The Road to Performance Is Littered with Dirty Code Bombs

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Performance problems are a direct results of how you coded your application to use the available hardware. While one can sometimes solve the problem by adding more hardware, quite often the best or only solution is to alter code. By starting down that path you've just agreed to take on all the risk that comes when you start to change code. Furthermore, the quality of the code will have an inverse affect on your ability to estimate how long it will take to finish the recoding.
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Performance problems are a direct result of how you coded your application to use the available hardware. While one can sometimes solve the problem by adding more hardware, quite often the best or only solution is to alter code. By starting down that path you've just agreed to take on all the risk that comes when you start to change code. Furthermore, the quality of the code will have an inverse affect on your ability to estimate how long it will take to finish the recoding.
Take the case where you find an execution hotspot in the application. You then proceed to reduce the strength of the underlying algorithm and in the process you break some a dependent part. You then are required to fix the dependency. If in that process of fixing the dependency you happen to break one or more other dependent parts, once again you will be forced to fix those also. While you may have accounted for some of the dependencies, if the code is highly coupled you may have missed a few which will result in an under-estimation of the amount of work needed to get the job done. In this case we have a clear definition for loose coupling and a dependency. So why can't we have a tool count the violations and report back to us? Such a count should help us understand our risk to schedule.
Take the case where you find an execution hotspot in the application. You then proceed to reduce the strength of the underlying algorithm and in the process you break some a dependent part. You then are required to fix the dependency. If in that process of fixing the dependency you happen to break one or more other dependent parts, once again you will be forced to fix those also. While you may have accounted for some of the dependencies, if the code is highly coupled you may have missed a few which will result in an under-estimation of the amount of work needed to get the job done. In this case we have a clear definition for loose coupling and a dependency. So why can't we have a tool count the violations and report back to us? Such a count should help us understand our risk to schedule.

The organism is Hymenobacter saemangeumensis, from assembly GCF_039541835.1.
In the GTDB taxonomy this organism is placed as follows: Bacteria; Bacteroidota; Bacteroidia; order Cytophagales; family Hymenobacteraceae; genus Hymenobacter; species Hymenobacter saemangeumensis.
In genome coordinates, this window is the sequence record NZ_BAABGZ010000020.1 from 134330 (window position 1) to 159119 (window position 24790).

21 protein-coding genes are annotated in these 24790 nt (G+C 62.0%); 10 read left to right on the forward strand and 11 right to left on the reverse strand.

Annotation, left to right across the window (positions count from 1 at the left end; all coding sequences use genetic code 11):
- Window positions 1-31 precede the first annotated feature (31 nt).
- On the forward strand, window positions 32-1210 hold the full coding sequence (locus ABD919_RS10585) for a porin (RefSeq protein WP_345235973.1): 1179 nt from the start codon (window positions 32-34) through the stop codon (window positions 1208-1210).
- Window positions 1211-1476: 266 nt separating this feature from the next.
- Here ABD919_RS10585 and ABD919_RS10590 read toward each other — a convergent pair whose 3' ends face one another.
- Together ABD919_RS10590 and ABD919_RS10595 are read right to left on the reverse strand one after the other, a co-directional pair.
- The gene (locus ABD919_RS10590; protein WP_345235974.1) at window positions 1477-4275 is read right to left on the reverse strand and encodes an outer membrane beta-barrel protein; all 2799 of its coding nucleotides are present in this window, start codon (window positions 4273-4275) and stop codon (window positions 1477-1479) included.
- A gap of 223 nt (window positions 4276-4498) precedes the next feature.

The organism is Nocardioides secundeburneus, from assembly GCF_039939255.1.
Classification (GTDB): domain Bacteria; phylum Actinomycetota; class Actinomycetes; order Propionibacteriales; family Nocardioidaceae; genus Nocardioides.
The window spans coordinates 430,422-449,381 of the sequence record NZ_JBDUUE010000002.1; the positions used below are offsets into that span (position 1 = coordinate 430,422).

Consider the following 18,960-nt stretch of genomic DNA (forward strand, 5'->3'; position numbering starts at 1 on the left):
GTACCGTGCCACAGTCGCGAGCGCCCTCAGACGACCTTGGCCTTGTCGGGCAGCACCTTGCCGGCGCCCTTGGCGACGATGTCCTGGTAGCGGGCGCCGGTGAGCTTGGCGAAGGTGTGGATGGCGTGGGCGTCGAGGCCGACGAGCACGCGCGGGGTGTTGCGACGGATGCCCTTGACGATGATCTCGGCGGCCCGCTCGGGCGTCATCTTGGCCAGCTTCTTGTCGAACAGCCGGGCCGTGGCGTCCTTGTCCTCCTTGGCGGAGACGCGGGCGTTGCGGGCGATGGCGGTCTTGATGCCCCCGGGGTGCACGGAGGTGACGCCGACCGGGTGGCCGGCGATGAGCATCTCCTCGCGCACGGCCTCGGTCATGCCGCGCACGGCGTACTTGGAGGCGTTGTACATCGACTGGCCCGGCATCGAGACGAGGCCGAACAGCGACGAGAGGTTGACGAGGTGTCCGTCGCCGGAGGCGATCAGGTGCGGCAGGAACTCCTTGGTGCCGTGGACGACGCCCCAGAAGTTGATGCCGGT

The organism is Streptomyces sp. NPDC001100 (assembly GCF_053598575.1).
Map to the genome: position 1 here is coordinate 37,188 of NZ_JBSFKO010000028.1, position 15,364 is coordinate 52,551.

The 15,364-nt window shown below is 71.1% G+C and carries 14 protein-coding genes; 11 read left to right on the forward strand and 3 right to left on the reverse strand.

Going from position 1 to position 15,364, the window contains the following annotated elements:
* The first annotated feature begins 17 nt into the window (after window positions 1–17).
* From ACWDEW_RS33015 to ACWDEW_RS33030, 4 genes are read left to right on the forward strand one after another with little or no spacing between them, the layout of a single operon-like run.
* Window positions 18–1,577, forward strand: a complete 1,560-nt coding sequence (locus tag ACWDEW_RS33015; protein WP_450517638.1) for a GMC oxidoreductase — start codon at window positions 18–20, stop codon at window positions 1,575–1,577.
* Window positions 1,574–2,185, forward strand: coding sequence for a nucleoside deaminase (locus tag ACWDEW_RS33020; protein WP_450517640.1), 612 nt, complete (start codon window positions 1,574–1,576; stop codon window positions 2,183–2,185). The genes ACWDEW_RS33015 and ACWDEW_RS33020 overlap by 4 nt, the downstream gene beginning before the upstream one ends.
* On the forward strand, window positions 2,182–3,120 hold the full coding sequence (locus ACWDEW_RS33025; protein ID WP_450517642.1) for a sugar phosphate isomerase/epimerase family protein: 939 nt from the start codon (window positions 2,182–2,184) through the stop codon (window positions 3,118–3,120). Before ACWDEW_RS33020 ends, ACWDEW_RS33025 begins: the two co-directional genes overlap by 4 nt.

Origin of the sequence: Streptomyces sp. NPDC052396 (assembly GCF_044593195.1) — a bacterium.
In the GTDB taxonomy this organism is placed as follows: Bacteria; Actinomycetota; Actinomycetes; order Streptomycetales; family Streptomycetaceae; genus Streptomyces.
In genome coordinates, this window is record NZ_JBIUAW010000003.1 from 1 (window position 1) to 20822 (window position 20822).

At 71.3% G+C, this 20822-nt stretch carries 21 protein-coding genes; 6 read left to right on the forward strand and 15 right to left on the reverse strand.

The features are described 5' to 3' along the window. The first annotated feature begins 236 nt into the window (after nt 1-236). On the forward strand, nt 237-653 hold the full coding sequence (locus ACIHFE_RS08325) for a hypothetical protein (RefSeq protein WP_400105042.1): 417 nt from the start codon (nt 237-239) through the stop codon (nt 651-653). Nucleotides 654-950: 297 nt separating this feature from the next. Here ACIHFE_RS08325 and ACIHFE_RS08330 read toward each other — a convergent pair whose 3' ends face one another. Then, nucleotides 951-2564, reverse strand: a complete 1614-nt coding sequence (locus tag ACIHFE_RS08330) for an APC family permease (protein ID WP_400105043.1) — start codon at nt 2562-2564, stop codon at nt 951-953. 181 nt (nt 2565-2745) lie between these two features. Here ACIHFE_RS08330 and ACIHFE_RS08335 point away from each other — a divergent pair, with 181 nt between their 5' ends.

Revision as of 13:24, 14 October 2008

Performance problems are a direct result of how you coded your application to use the available hardware. While one can sometimes solve the problem by adding more hardware, quite often the best or only solution is to alter code. By starting down that path you've just agreed to take on all the risk that comes when you start to change code. Furthermore, the quality of the code will have an inverse affect on your ability to estimate how long it will take to finish the recoding.

Take the case where you find an execution hotspot in the application. You then proceed to reduce the strength of the underlying algorithm and in the process you break some a dependent part. You then are required to fix the dependency. If in that process of fixing the dependency you happen to break one or more other dependent parts, once again you will be forced to fix those also. While you may have accounted for some of the dependencies, if the code is highly coupled you may have missed a few which will result in an under-estimation of the amount of work needed to get the job done. In this case we have a clear definition for loose coupling and a dependency. So why can't we have a tool count the violations and report back to us? Such a count should help us understand our risk to schedule.

In fact we have many ways of measuring the degree and depth of couplings in an application. Included in the list are Law of Demeter, Coupling between Objects (CBO), fan in, fan out, efferent and afferent couplings, depth of hierarchy and so on. These metrics describe features in our code that we can enumerate using a metrics tool. With a little experience, we can infer code quality by inspecting the magnitude of the counts. Consider fan out for example. Fan out is defined as the number of classes that is dependent upon a class of interest. Think of it as a count of the number of classes that require the class of interest to be compiled before it can be compiled. That number represents the fan out value for the class of interest. If for every class in an application this value is small, you'd conclude that the application was loosely coupled. The upside is that I can refactor with minimal risk that my breakages will also fan out.

Though the discussion has focused on measuring couplings, it could have easily focused on complexity, vocabulary and volume, cohesion and a host of other metrics. Each of these metrics is a measure of code quality and hence a way to determine risk to schedule should you have to touch the code.

We all believe that we write good code. That said, the truth is as close as a good metrics tool. And if you don’t like what the metrics tool is telling you, try a good dose of Uncle Bob’s book, Clean Code.


By Kirk Pepperdine

This work is licensed under a Creative Commons Attribution 3


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